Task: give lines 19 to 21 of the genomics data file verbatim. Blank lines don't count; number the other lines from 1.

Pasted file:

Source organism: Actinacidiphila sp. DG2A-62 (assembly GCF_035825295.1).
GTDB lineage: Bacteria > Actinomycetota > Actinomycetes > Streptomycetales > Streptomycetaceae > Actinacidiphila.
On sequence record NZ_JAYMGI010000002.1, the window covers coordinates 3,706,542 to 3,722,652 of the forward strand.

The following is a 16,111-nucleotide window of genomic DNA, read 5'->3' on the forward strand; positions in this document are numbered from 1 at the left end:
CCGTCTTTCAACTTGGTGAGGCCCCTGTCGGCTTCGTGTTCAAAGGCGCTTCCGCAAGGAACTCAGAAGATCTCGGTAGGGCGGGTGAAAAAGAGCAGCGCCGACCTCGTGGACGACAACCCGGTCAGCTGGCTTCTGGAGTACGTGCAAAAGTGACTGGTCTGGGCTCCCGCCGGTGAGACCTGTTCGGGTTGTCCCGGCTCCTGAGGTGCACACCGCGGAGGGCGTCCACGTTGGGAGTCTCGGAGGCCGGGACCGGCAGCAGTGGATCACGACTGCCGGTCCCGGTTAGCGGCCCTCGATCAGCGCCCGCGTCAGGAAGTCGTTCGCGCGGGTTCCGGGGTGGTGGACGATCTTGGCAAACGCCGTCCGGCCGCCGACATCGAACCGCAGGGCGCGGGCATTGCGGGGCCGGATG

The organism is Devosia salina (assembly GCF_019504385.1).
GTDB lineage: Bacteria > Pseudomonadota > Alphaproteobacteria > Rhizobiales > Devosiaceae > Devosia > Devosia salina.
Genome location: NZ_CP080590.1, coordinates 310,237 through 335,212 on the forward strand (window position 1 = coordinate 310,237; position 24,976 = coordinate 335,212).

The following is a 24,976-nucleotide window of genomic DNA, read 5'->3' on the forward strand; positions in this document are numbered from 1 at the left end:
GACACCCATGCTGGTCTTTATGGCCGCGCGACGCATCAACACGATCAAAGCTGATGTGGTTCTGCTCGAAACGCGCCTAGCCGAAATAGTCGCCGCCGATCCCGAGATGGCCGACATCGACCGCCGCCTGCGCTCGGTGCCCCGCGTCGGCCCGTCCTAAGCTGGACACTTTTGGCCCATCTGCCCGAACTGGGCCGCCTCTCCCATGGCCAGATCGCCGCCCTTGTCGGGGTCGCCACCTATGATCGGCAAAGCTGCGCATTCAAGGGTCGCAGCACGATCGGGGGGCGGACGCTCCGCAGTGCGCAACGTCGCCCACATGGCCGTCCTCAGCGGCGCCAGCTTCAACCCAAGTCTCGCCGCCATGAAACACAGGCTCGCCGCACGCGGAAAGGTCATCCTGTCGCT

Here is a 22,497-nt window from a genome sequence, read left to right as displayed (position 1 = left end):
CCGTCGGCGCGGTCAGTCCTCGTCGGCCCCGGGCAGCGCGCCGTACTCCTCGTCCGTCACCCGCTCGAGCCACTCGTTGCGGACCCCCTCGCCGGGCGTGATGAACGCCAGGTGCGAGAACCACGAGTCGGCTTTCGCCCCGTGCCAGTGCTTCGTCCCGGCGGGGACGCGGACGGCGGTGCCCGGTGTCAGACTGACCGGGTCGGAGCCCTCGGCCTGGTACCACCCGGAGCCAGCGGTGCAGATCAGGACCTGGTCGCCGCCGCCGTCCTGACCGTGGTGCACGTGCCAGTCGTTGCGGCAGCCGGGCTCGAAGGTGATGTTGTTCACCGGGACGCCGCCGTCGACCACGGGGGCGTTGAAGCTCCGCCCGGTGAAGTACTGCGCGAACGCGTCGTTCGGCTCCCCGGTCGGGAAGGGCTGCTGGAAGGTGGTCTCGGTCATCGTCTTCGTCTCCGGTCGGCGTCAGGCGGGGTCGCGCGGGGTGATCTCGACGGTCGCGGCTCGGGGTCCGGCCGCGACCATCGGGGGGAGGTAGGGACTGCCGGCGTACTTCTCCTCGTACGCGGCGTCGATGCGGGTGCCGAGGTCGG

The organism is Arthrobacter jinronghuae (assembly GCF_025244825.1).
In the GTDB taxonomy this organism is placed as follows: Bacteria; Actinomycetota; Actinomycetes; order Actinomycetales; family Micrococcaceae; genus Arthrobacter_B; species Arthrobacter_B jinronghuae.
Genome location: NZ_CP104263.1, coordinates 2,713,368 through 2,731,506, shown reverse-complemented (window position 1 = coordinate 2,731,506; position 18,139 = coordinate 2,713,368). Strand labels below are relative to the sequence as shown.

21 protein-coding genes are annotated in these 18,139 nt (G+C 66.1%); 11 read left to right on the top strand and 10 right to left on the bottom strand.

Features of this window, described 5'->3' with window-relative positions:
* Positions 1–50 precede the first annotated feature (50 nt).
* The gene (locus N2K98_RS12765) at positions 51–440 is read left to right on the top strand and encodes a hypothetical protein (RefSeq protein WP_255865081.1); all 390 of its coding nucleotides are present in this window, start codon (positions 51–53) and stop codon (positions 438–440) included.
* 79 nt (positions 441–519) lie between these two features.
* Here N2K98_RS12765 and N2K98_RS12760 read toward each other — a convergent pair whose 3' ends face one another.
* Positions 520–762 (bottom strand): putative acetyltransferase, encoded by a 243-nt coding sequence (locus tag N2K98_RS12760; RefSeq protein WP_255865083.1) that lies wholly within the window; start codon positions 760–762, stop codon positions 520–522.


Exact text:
* The gene (locus N2K98_RS12765) at positions 51–440 is read left to right on the top strand and encodes a hypothetical protein (RefSeq protein WP_255865081.1); all 390 of its coding nucleotides are present in this window, start codon (positions 51–53) and stop codon (positions 438–440) included.
* 79 nt (positions 441–519) lie between these two features.
* Here N2K98_RS12765 and N2K98_RS12760 read toward each other — a convergent pair whose 3' ends face one another.